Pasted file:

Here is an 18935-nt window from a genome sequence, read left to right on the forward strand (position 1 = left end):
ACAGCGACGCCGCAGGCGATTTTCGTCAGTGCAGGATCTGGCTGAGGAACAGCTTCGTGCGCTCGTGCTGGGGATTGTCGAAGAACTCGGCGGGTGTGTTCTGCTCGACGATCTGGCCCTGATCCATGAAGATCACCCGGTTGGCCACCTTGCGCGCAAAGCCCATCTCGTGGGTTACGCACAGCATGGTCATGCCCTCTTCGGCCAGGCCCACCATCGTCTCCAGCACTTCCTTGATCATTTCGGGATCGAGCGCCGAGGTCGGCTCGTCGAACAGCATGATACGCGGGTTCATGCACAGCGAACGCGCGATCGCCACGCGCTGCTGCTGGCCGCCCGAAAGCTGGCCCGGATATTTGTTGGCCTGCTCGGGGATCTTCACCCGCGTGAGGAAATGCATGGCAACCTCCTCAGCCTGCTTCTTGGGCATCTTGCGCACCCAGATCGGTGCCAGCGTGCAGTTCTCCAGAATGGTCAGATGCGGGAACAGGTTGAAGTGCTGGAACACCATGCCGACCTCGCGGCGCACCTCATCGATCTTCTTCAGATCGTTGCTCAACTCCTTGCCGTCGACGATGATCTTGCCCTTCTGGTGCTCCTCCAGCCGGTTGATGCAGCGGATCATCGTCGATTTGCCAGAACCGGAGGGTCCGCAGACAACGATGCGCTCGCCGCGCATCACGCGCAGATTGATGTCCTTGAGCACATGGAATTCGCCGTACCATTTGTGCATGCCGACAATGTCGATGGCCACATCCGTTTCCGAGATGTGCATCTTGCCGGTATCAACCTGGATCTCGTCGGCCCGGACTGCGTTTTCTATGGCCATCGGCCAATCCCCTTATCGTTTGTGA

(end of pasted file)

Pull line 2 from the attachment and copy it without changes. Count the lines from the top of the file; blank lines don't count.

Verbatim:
ACAGCGACGCCGCAGGCGATTTTCGTCAGTGCAGGATCTGGCTGAGGAACAGCTTCGTGCGCTCGTGCTGGGGATTGTCGAAGAACTCGGCGGGTGTGTTCTGCTCGACGATCTGGCCCTGATCCATGAAGATCACCCGGTTGGCCACCTTGCGCGCAAAGCCCATCTCGTGGGTTACGCACAGCATGGTCATGCCCTCTTCGGCCAGGCCCACCATCGTCTCCAGCACTTCCTTGATCATTTCGGGATCGAGCGCCGAGGTCGGCTCGTCGAACAGCATGATACGCGGGTTCATGCACAGCGAACGCGCGATCGCCACGCGCTGCTGCTGGCCGCCCGAAAGCTGGCCCGGATATTTGTTGGCCTGCTCGGGGATCTTCACCCGCGTGAGGAAATGCATGGCAACCTCCTCAGCCTGCTTCTTGGGCATCTTGCGCACCCAGATCGGTGCCAGCGTGCAGTTCTCCAGAATGGTCAGATGCGGGAACAGGTTGAAGTGCTGGAACACCATGCCGACCTCGCGGCGCACCTCATCGATCTTCTTCAGATCGTTGCTCAACTCCTTGCCGTCGACGATGATCTTGCCCTTCTGGTGCTCCTCCAGCCGGTTGATGCAGCGGATCATCGTCGATTTGCCAGAACCGGAGGGTCCGCAGACAACGATGCGCTCGCCGCGCATCACGCGCAGATTGATGTCCTTGAGCACATGGAATTCGCCGTACCATTTGTGCATGCCGACAATGTCGATGGCCACATCCGTTTCCGAGATGTGCATCTTGCCGGTATCAACCTGGATCTCGTCGGCCCGGACTGCGTTTTCTATGGCCATCGGCCAATCCCCTTATCGTTTGTGA